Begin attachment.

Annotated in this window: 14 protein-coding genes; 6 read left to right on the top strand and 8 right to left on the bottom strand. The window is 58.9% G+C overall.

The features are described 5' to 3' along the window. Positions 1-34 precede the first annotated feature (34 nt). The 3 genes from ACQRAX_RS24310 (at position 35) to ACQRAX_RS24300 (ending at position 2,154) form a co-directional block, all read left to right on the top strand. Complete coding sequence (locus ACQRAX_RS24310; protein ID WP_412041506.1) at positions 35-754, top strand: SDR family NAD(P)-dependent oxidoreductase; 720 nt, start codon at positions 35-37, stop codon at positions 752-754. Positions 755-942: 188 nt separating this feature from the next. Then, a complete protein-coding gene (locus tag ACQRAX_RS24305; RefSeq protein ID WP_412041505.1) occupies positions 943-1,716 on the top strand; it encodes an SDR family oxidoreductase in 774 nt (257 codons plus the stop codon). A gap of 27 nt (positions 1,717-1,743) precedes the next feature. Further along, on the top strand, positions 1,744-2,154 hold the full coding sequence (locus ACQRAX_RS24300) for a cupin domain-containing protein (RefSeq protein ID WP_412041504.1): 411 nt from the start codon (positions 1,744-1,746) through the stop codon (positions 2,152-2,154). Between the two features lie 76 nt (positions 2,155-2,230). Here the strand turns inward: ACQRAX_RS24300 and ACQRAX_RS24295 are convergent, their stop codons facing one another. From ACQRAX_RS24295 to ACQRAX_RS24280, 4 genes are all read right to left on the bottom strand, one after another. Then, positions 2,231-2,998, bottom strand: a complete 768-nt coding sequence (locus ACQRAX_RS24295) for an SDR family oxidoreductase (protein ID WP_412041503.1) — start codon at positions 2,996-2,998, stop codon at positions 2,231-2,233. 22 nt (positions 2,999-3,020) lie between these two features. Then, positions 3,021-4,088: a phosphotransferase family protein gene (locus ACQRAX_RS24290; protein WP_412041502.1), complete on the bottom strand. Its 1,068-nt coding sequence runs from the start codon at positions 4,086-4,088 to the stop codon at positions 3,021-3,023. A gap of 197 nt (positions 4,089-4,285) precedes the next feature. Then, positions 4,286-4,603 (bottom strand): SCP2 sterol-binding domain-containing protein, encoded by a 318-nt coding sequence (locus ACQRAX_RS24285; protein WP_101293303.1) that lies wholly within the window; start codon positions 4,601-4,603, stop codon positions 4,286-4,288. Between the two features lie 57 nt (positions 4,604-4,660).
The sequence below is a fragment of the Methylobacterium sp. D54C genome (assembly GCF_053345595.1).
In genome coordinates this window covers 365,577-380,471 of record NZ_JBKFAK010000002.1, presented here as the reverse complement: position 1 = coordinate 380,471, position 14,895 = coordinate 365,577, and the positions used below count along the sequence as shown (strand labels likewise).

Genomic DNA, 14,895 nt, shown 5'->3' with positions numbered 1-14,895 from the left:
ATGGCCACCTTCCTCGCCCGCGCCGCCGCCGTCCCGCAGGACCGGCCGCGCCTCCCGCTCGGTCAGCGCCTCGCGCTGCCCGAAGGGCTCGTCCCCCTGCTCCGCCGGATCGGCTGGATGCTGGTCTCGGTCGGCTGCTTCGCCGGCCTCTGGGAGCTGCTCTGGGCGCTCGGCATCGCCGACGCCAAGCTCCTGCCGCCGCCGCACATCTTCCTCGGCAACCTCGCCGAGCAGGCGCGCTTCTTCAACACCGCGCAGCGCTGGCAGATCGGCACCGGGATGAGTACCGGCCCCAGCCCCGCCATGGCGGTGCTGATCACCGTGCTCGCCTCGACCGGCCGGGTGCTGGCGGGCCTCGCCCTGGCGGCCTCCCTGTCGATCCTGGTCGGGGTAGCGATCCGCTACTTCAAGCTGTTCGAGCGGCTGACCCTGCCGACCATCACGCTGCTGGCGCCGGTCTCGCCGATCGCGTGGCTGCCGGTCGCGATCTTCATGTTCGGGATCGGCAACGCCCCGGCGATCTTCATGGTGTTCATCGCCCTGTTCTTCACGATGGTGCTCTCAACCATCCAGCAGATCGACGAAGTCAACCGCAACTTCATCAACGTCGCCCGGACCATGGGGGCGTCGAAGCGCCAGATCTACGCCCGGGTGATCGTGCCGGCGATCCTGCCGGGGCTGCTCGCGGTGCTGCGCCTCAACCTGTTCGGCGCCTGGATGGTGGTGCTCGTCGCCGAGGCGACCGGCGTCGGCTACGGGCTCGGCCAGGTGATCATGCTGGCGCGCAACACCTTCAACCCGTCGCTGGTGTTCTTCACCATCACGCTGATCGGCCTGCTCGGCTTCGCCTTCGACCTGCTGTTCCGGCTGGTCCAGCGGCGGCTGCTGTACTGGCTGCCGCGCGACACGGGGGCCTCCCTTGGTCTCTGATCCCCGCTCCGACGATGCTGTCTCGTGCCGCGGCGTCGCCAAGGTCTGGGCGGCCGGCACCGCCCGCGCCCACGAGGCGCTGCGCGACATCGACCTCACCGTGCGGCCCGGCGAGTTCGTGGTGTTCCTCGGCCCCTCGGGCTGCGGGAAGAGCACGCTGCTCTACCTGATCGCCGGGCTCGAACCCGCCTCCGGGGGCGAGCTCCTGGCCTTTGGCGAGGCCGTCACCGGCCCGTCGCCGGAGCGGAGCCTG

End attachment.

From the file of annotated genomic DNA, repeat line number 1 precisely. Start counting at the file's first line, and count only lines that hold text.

Annotated in this window: 14 protein-coding genes; 6 read left to right on the top strand and 8 right to left on the bottom strand. The window is 58.9% G+C overall.